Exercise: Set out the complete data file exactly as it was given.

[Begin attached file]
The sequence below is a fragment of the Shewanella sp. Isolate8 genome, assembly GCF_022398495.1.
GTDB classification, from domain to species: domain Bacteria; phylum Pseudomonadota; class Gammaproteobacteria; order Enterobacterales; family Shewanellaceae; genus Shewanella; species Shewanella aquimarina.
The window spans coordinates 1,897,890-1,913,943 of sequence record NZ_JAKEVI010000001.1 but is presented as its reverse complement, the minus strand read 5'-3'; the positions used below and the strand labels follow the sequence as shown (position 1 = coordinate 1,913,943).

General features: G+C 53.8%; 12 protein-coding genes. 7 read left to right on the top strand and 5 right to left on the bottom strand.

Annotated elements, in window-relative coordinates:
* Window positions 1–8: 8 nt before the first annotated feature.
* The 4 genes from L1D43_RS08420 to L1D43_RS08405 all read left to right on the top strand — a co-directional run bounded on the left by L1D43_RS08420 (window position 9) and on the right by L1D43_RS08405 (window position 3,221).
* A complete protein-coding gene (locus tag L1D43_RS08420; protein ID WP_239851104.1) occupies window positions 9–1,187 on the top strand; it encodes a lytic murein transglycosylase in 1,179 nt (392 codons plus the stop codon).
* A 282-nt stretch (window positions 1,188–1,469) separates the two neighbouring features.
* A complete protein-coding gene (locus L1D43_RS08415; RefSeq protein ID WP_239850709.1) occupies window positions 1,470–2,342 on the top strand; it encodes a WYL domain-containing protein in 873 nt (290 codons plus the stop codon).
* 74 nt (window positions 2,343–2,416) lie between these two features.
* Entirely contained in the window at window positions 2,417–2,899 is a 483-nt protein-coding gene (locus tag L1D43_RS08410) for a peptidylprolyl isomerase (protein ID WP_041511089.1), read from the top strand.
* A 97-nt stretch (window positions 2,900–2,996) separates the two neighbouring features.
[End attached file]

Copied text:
The sequence below is a fragment of the Shewanella sp. Isolate8 genome, assembly GCF_022398495.1.
GTDB classification, from domain to species: domain Bacteria; phylum Pseudomonadota; class Gammaproteobacteria; order Enterobacterales; family Shewanellaceae; genus Shewanella; species Shewanella aquimarina.
The window spans coordinates 1,897,890-1,913,943 of sequence record NZ_JAKEVI010000001.1 but is presented as its reverse complement, the minus strand read 5'-3'; the positions used below and the strand labels follow the sequence as shown (position 1 = coordinate 1,913,943).

General features: G+C 53.8%; 12 protein-coding genes. 7 read left to right on the top strand and 5 right to left on the bottom strand.

Annotated elements, in window-relative coordinates:
* Window positions 1–8: 8 nt before the first annotated feature.
* The 4 genes from L1D43_RS08420 to L1D43_RS08405 all read left to right on the top strand — a co-directional run bounded on the left by L1D43_RS08420 (window position 9) and on the right by L1D43_RS08405 (window position 3,221).
* A complete protein-coding gene (locus tag L1D43_RS08420; protein ID WP_239851104.1) occupies window positions 9–1,187 on the top strand; it encodes a lytic murein transglycosylase in 1,179 nt (392 codons plus the stop codon).
* A 282-nt stretch (window positions 1,188–1,469) separates the two neighbouring features.
* A complete protein-coding gene (locus L1D43_RS08415; RefSeq protein ID WP_239850709.1) occupies window positions 1,470–2,342 on the top strand; it encodes a WYL domain-containing protein in 873 nt (290 codons plus the stop codon).
* 74 nt (window positions 2,343–2,416) lie between these two features.
* Entirely contained in the window at window positions 2,417–2,899 is a 483-nt protein-coding gene (locus tag L1D43_RS08410) for a peptidylprolyl isomerase (protein ID WP_041511089.1), read from the top strand.
* A 97-nt stretch (window positions 2,900–2,996) separates the two neighbouring features.